Riding through a city on a bike lane that's separated from cars feels great. But when you roll up to a light, the infrastructure often vanishes, leaving you feeling vulnerable as you cross busy lanes of traffic. Now a new type of intersection might keep cyclists safer and more visible. And it was created by a designer who used to make video games.
The US's first "protected intersection" opened this month on a busy corner in Salt Lake City. With only a few modifications to the traditional car-centered intersection, it keeps cyclists completely separated from vehicular traffic, makes them easier to see, and even gives them a head start at the light.
A ride-through of the new protected intersection in Salt Lake City
The protected lane (also called a cycletrack) has been proven to make cycling in cities safer and encourage more people to ride. Yet even as the US entered into a biking renaissance, no one had managed to design a intersection that's just as safe. Other countries might provide good examples for how to move lots of bikes around -- you can drool over what's essentially a freeway-scale roundabout for Dutch cyclists -- but these ideas get tricky when transportation planners try to adapt them to US road design standards. What works in The Netherlands doesn't always work here.
Four years ago, the National Association of City Transportation Officials (NACTO) released the Urban Bikeway Design Guidelines for US cities. These guidelines provided plenty of acceptable standards for protected lanes but few good ideas for intersections. Nick Falbo, one of the urban planners who helped with NACTO's guidelines, was convinced the US could do better. He started sketching out the idea for what would become the protected intersection.
The intersection under construction in Salt Lake City
Falbo works at Portland's Alta Planning + Design on projects ranging from block-long streetscape reinventions to large-scale initiatives like Seattle's citywide bike plan. And he understood the challenge: To truly change the way bike intersections are built in the US meant getting new ideas into the federal roadway design standards. But new ideas couldn't be published in the federal standards unless they had already been tested in the real world. "This was a little too far ahead of the game -- it had never been done," says Falbo, who described it as the quintessential Catch-22. "We can't put it in the guide until it's been done, so how to we inject this idea into the infrastructure?"
It turned out that Falbo had an important tool at his disposal. Before he went back to planning school, Falbo had been a video game designer, working as an animator on blockbuster game franchises like Rock Band and Mass Effect. He illustrated his plan for cyclists using his experience bringing virtual worlds to life.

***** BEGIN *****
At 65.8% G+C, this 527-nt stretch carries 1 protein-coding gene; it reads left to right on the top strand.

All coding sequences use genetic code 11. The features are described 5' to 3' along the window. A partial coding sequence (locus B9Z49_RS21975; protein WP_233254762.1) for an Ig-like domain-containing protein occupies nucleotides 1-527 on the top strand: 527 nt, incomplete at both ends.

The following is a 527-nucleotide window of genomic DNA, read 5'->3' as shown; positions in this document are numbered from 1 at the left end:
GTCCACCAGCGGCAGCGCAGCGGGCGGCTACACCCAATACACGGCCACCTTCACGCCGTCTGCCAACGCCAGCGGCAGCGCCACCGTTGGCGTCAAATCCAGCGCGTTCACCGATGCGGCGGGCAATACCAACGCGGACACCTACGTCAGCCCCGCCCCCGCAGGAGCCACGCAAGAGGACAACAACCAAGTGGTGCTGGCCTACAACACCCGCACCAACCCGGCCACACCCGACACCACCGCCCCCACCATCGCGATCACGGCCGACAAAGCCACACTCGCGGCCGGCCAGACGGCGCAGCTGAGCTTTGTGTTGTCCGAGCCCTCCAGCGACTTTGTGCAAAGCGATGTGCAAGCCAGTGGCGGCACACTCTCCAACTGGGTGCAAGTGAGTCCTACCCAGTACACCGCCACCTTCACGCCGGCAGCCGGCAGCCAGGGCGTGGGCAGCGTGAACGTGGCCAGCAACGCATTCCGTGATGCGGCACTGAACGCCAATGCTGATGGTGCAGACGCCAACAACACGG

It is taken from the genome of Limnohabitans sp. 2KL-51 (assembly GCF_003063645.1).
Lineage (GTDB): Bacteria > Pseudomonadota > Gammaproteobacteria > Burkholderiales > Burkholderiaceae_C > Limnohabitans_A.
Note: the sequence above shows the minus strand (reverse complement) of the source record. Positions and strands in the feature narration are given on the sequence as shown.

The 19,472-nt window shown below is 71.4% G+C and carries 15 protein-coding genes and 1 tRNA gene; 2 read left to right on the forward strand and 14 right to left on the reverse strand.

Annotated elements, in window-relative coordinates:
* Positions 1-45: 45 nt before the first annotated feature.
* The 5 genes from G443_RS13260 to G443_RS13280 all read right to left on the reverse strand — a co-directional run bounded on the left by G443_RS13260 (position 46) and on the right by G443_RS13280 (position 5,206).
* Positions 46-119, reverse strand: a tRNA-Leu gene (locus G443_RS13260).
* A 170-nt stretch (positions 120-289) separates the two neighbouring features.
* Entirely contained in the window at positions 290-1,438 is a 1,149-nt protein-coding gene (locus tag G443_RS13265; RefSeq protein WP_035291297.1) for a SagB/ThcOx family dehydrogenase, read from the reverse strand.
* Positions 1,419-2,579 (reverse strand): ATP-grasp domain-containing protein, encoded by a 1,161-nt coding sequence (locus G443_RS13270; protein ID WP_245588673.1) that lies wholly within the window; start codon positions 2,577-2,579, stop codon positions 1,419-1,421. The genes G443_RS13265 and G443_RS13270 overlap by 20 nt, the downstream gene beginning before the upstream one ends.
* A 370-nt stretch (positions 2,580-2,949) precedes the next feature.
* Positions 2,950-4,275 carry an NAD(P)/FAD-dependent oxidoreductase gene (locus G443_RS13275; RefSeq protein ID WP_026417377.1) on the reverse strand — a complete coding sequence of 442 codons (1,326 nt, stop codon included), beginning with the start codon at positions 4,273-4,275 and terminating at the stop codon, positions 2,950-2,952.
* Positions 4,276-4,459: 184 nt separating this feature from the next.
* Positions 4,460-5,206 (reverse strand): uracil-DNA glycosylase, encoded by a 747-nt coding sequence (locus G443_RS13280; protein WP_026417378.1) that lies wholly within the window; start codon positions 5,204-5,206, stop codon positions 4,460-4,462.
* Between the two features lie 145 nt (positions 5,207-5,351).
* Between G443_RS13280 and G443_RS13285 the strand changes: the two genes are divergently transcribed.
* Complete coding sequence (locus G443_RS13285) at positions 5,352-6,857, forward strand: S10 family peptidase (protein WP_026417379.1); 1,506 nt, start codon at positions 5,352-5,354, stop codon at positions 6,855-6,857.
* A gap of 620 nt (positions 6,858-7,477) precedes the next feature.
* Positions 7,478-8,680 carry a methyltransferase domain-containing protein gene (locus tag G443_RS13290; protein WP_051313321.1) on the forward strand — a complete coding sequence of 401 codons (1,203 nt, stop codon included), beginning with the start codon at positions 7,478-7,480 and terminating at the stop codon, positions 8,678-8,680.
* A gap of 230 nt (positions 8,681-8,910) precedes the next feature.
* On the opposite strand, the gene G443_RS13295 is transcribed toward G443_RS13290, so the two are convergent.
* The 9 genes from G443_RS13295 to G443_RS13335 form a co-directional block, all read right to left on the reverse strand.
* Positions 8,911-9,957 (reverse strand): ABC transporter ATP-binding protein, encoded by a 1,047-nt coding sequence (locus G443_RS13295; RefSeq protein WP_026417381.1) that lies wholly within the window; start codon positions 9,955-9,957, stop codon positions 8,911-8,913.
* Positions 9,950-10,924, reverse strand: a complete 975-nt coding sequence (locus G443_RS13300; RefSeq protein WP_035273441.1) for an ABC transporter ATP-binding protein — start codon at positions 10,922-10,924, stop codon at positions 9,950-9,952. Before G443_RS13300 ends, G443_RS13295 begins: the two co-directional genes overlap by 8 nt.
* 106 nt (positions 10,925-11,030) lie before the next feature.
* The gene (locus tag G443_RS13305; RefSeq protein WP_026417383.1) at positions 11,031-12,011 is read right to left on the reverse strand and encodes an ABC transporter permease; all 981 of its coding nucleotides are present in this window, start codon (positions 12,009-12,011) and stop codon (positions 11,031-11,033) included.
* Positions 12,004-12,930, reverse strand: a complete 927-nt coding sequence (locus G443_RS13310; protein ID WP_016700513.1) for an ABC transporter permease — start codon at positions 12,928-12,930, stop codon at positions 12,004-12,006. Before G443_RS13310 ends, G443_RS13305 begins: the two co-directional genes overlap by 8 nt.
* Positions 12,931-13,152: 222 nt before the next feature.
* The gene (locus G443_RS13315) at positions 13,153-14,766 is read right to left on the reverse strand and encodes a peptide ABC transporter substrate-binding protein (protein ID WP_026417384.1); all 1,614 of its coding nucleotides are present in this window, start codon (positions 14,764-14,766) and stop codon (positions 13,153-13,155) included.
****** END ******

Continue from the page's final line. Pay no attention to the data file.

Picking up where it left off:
The Protected Intersection concept designed by Falbo
Tapping his animation background, Falbo created a video that showed how the protected intersection would help keep people on bikes safely apart from vehicular traffic. Instead of a wonky, planner-focused approach, Falbo used approachable graphics and accessible language. And he collected the video and other tools at a website he named the Protected Intersection project. The idea was quickly published across a wide variety of sites -- not just bike blogs.
It wasn't long before Salt Lake City transportation planners reached out to Falbo and said they wanted to try his idea. This city of extra-wide streets -- thanks to Mormon community planning -- is known for experimenting with vehicular flow, so it's only natural planners would start looking at its growing bike network the same way. They even had the perfect candidate intersection: A densely populated corner where two major bike corridors crossed.
A rendering of the intersection by Salt Lake City's transportation planners
The intersection opened this month but already it's not alone. There are similar protected intersections popping up in places like Davis, California, a city famous for its bike culture, and an unfinished one in Austin, Texas. Boston also has one in the works. Falbo thinks that improving the bike intersection is the key to the US bike movement's growth because these areas are often the weak links in a bike network. "Cities are creating mature bikeway networks with multiple bike lanes that connect and cross each other," he says. "They will all face this dilemma and need the best and safest solution."
This particular solution might never have seen the light of day if Falbo hadn't employed his animation expertise to drum up excitement. Planners often resort to writing text-heavy memos and wordy resolutions but writing isn't always the best way to prescribe change for a city, says Falbo. "Planners are inherently storytellers, here to tell stories about a place -- what the problems are, what the potential futures could be." Let's hope more planners learn from his approach to build better cities for all.
Follow the author at @awalkerinLA